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Re: SBIR and STTR AND Faculty Owned/Controlled Companies Herbert B. Chermside 24 Jul 1997 08:13 EST

You are uncovering a can of worms -- though most of them will grow up to
become snakes!!  Virginia's and this institution's experience may interest you.

In VA we have a state COI law which prohibits an employee from having a
"personal interest" -- over $10K/yr income from or over 3% ownership in, by
employee, spouse, or members of household -- in a contract with employee's
own agency.  HOWEVER, we have an exception process for employees of higher
ed which provides for   1) disclosure,  and  2) approval by Univ. official,
for each otherwise prohibited  contract.  The exception process was provided
for in the law because the legislature was persuaded that without it,
university inventors could not have any involvement in the development to
commercialization of their inventions.  Good idea, yes?  Given the
fundamental nature of most university inventions, the inventor may be far
and away the best to lead the next steps of development, either inside or
outside the institution, if non-institutional $ can be found.

Here, this exception process has been used in a number of cases for exactly
this reason.  In fact, there have been two pushes related to this:  1) the
state's Center for Innovative Technology has moved in the direction of
economic development, so has taken steps to encourage state inventions be
commercialized by in-state companies or facilities,  which predisposes the
involvement of inventors in commercializing companies, and   2) with the
creation of a research park under the leadership of our president, there has
been a concerted effort to create entrepreneurial companies around, amongst
other things, our inventions, with occupancy of the research park and
utilization of the start-up-company-support options it has as a carrot (and
that provides renters for the space!).  SBIR and STTR grants are often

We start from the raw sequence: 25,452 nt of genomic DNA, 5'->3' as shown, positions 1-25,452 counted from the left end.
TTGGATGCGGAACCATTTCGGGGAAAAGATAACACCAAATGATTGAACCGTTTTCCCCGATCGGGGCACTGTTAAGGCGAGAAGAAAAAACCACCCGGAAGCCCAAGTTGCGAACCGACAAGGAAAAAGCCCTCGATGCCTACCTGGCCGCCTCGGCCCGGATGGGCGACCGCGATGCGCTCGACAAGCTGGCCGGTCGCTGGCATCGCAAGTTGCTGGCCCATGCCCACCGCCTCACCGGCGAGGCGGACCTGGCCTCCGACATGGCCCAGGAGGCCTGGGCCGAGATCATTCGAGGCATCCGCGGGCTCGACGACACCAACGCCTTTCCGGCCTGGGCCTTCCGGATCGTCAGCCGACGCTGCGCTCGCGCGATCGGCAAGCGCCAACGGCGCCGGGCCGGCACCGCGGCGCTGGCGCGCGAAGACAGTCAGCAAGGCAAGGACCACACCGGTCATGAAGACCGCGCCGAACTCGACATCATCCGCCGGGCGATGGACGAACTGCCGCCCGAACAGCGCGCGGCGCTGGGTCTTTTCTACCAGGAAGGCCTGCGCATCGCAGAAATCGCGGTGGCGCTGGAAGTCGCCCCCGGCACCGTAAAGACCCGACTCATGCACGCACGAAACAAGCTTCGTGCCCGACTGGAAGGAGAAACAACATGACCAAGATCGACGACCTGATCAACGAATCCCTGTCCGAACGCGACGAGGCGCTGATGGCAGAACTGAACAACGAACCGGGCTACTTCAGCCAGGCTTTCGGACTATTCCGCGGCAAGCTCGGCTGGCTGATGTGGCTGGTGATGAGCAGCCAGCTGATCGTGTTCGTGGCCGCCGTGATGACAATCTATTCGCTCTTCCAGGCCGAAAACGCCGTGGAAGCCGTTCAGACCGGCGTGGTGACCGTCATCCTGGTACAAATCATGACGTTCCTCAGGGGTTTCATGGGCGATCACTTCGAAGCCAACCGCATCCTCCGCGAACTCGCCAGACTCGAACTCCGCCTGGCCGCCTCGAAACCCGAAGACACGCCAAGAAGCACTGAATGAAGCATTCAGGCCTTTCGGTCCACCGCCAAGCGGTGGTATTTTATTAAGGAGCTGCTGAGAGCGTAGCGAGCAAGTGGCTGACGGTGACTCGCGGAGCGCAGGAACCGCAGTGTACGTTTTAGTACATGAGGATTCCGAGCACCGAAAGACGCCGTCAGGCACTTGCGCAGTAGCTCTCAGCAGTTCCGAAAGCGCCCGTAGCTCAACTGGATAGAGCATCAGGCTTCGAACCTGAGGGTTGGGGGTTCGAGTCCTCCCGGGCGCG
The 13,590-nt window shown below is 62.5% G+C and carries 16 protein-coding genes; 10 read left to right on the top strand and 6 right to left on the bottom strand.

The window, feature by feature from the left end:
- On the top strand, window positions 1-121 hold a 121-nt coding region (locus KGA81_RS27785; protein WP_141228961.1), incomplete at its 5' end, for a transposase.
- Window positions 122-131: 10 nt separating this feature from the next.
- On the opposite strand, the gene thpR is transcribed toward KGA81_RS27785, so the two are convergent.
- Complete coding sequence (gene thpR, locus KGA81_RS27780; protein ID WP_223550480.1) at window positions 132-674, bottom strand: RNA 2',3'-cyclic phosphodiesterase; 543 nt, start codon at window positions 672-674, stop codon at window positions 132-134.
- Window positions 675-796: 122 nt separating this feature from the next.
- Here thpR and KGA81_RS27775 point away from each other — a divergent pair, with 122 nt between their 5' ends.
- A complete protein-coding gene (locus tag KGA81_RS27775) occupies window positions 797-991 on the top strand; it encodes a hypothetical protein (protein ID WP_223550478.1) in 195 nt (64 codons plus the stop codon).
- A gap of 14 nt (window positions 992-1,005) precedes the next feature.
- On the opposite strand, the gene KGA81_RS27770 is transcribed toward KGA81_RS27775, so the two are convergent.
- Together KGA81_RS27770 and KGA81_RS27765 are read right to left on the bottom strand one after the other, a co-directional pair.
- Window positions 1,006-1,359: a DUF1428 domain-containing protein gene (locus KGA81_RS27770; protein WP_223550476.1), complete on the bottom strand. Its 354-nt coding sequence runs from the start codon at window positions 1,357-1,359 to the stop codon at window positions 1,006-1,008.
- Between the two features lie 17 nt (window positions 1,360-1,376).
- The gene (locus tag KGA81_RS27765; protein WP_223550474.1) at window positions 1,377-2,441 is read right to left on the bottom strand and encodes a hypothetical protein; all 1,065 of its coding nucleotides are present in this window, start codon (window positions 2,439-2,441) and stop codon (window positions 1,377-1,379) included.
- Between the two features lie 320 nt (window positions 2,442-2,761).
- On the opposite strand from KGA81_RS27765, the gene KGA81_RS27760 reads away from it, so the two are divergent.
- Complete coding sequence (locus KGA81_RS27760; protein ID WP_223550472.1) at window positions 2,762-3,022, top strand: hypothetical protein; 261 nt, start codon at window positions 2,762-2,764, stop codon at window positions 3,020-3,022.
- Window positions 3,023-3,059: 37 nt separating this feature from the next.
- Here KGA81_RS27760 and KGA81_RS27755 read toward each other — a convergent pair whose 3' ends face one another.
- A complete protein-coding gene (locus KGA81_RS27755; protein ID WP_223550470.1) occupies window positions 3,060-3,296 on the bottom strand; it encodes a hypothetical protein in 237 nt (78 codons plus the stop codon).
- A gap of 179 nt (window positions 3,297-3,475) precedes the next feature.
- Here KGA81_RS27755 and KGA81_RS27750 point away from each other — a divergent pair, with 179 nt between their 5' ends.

sought by these companies; in fact, CIT gives matching grants as inducements
if the company is a VA entity.

The exception has been used to facilitate a number of other entrepreneurial
arrangements, too.  There is the interesting point that the institution's
Intellectual Properties Foundation (in the past, the University itself, but
most of those agreements have been assigned to IPFndn) often takes an equity
position in the company.

The understood -- but seldom contracted for so it can easily be enforced  --
premise is that the faculty members involved do not end up with conflict of
commitment.  The company is allowed -- in fact usually encouraged -- to have
research agreements with the university.  There are no written policies on
the allowable nature of these relationships.

Some other questions/problems which have occurred, but not been resolved by
written policy (though some have been settled on a case-by-case basis, but
not creating a precedent!), include:
If the faculty mamber makes an invention, in what cases is it university
property and in what cases is it company property?
Under what conditions shall company personnel work in University spaces or
with University special equipment (this opportunity is an incudement to
companies to come to the research park, immediately next door);  what
insurance/indemnication provisions should apply, what about invention
ownership, even what about graduate students and post-docs being involved?
What about implied endorsement by the institution when activities are
conducted in what is, or appears to be, University space?  Even worse, what
sanctions should/will be applkied when a company is using the University
name explicitly, even in apparent defiance of contract language to the contrary?
Should the University try to police the state COI law in regard to all
faculty?  Should chairs and deans, who set salaries, be given access to a
faculty member's personal financial information describing outside sources
of income?

Bill, as usual, you see to the heart of a problem situation.  Maybe some
others on the net will have answers to share!!


At 08:43 AM 7/23/97 -0400, you wrote:
>Colleagues -
>I am begining to wonder if I am the only person that worries about faculty
>owned/controlled companies and their participation in SBIR and STTR programs,
>which include the employing university as the academic partner.
>As I recall the early days of the SBIR program, federal agencies were at the
>very least cautious about the relationships and conflicts that could be
>created and most institutions frowned on and/or prohibited the practice.  As
>our world has evolved, federal sponsors have been encouraging of the notion of
>faculty establishing companies and competing for SBIR/STTR funds.
>My query to the group is, what are your institutional policies/positions on
>this general issue and what has been your experience in instances where
>faculty establish companies and seek SBIR/STTR funding?
>If this is a non-issue and I am just being too fussy, my apologies.  Your
>comments directly to me or through the list will be appreciated and if there is
>response worthy of a summary report, I'll post same.
>Bill Reeves
>William W. Reeves, Director             Phone   304/293-7398
>Office of Sponsored Programs            Fax     304/293-7435
>West Virginia University                E-mail xxxxxx@WVU.EDU
Herbert B. Chermside, CRA
Director, Office of Sponsored Programs Admin.
Virginia Commonwealth University
PO BOX 980568
Richmond, VA  23298-0568
Voice:  (804) 828-6772
Fax:    (804) 828-2521
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